The distinction between old money and new money is a social one and has very little to do with actual money. Rather, it is a remnant of past cultures, in which only those who were members of a ruling court or part of the gentry could be landowners and amass large amounts of money.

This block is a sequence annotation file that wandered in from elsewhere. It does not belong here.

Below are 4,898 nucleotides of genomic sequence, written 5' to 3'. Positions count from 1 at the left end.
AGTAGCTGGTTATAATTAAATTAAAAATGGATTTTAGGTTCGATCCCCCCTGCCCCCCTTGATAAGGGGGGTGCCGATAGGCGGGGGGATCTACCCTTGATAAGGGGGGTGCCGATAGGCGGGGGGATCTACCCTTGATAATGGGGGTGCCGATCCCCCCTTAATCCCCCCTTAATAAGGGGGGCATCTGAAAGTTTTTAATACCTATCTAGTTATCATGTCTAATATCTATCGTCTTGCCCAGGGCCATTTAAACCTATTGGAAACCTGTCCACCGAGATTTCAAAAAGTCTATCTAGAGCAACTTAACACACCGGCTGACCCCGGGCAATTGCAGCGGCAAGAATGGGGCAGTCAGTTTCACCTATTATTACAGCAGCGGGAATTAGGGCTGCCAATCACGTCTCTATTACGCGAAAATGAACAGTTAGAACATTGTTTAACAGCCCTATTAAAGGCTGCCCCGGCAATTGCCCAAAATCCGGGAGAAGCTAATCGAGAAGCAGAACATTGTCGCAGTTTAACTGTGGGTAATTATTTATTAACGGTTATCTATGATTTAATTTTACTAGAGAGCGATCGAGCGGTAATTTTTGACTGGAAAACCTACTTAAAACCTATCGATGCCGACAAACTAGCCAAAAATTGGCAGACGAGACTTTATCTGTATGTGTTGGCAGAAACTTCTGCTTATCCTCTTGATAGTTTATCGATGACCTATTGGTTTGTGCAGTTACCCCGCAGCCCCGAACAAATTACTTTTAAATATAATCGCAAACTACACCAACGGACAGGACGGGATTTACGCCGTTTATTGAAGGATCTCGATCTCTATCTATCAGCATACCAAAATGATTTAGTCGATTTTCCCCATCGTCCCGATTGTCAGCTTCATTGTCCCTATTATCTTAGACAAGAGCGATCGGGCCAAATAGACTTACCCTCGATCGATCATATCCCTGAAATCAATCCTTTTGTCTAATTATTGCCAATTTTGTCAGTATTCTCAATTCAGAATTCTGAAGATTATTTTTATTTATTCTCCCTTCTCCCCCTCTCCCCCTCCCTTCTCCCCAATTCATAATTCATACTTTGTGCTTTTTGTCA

Not only custom but also law itself dictated that such inheritances be kept in the family, and they were usually passed to the oldest son. With the emergence of the Industrial Revolution, however, people who had been subjected to the whims of wealthy landlords could amass great wealth. These people became known as "new money," and although those who were considered new money were as financially secure as their old money counterparts, they were perceived as less refined and genteel from a cultural perspective. In contemporary society, the distinctions made between old money and new money are cultural ones that, in many cases, have been passed down through generations. Those with new money are sometimes still viewed by some people with old money as more reckless with their finances and less culturally developed. Those who are considered new money are also sometimes looked down upon for lack of pedigree.